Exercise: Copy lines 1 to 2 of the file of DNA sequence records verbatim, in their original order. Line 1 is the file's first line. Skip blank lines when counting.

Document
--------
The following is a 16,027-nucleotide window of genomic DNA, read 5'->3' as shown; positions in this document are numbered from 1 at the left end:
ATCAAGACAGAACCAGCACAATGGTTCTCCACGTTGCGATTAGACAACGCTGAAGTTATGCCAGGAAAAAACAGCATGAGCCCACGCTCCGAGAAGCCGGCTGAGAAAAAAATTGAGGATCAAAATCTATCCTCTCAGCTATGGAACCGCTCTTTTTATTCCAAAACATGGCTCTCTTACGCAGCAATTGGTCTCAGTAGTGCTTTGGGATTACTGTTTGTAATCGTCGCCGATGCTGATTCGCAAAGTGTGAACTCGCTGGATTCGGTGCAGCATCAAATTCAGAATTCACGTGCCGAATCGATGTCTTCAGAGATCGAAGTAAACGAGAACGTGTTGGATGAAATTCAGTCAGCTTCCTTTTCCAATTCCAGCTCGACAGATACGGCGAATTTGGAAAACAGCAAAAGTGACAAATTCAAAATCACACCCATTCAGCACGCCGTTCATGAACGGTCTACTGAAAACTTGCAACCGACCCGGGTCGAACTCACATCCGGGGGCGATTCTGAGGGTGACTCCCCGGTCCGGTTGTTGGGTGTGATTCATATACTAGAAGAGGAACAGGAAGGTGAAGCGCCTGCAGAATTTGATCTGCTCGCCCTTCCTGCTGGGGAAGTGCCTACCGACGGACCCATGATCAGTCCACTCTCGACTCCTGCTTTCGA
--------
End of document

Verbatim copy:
The following is a 16,027-nucleotide window of genomic DNA, read 5'->3' as shown; positions in this document are numbered from 1 at the left end:
ATCAAGACAGAACCAGCACAATGGTTCTCCACGTTGCGATTAGACAACGCTGAAGTTATGCCAGGAAAAAACAGCATGAGCCCACGCTCCGAGAAGCCGGCTGAGAAAAAAATTGAGGATCAAAATCTATCCTCTCAGCTATGGAACCGCTCTTTTTATTCCAAAACATGGCTCTCTTACGCAGCAATTGGTCTCAGTAGTGCTTTGGGATTACTGTTTGTAATCGTCGCCGATGCTGATTCGCAAAGTGTGAACTCGCTGGATTCGGTGCAGCATCAAATTCAGAATTCACGTGCCGAATCGATGTCTTCAGAGATCGAAGTAAACGAGAACGTGTTGGATGAAATTCAGTCAGCTTCCTTTTCCAATTCCAGCTCGACAGATACGGCGAATTTGGAAAACAGCAAAAGTGACAAATTCAAAATCACACCCATTCAGCACGCCGTTCATGAACGGTCTACTGAAAACTTGCAACCGACCCGGGTCGAACTCACATCCGGGGGCGATTCTGAGGGTGACTCCCCGGTCCGGTTGTTGGGTGTGATTCATATACTAGAAGAGGAACAGGAAGGTGAAGCGCCTGCAGAATTTGATCTGCTCGCCCTTCCTGCTGGGGAAGTGCCTACCGACGGACCCATGATCAGTCCACTCTCGACTCCTGCTTTCGA